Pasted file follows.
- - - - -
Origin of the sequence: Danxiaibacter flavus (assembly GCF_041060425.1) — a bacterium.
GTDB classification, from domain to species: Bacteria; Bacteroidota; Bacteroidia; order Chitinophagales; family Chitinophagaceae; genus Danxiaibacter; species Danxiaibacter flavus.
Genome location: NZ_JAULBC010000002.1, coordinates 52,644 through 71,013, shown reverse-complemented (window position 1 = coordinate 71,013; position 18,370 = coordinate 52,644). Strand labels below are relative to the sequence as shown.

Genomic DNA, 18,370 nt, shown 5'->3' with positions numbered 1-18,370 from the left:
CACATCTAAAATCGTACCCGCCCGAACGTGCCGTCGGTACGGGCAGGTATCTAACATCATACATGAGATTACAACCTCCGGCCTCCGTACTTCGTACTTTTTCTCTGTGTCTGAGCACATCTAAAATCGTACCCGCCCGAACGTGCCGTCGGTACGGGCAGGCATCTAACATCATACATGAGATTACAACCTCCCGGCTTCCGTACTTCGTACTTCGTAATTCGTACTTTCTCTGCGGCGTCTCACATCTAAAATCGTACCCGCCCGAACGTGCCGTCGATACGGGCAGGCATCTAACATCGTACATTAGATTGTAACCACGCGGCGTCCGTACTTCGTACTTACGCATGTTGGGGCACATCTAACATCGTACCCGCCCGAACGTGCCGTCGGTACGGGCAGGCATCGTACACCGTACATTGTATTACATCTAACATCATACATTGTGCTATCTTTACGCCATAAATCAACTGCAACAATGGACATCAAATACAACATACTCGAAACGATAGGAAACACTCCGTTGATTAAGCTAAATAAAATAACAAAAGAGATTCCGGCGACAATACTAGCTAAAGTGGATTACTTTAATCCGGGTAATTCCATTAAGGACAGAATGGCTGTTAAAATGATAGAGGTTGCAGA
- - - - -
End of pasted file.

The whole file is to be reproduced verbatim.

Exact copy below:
Origin of the sequence: Danxiaibacter flavus (assembly GCF_041060425.1) — a bacterium.
GTDB classification, from domain to species: Bacteria; Bacteroidota; Bacteroidia; order Chitinophagales; family Chitinophagaceae; genus Danxiaibacter; species Danxiaibacter flavus.
Genome location: NZ_JAULBC010000002.1, coordinates 52,644 through 71,013, shown reverse-complemented (window position 1 = coordinate 71,013; position 18,370 = coordinate 52,644). Strand labels below are relative to the sequence as shown.

Genomic DNA, 18,370 nt, shown 5'->3' with positions numbered 1-18,370 from the left:
CACATCTAAAATCGTACCCGCCCGAACGTGCCGTCGGTACGGGCAGGTATCTAACATCATACATGAGATTACAACCTCCGGCCTCCGTACTTCGTACTTTTTCTCTGTGTCTGAGCACATCTAAAATCGTACCCGCCCGAACGTGCCGTCGGTACGGGCAGGCATCTAACATCATACATGAGATTACAACCTCCCGGCTTCCGTACTTCGTACTTCGTAATTCGTACTTTCTCTGCGGCGTCTCACATCTAAAATCGTACCCGCCCGAACGTGCCGTCGATACGGGCAGGCATCTAACATCGTACATTAGATTGTAACCACGCGGCGTCCGTACTTCGTACTTACGCATGTTGGGGCACATCTAACATCGTACCCGCCCGAACGTGCCGTCGGTACGGGCAGGCATCGTACACCGTACATTGTATTACATCTAACATCATACATTGTGCTATCTTTACGCCATAAATCAACTGCAACAATGGACATCAAATACAACATACTCGAAACGATAGGAAACACTCCGTTGATTAAGCTAAATAAAATAACAAAAGAGATTCCGGCGACAATACTAGCTAAAGTGGATTACTTTAATCCGGGTAATTCCATTAAGGACAGAATGGCTGTTAAAATGATAGAGGTTGCAGA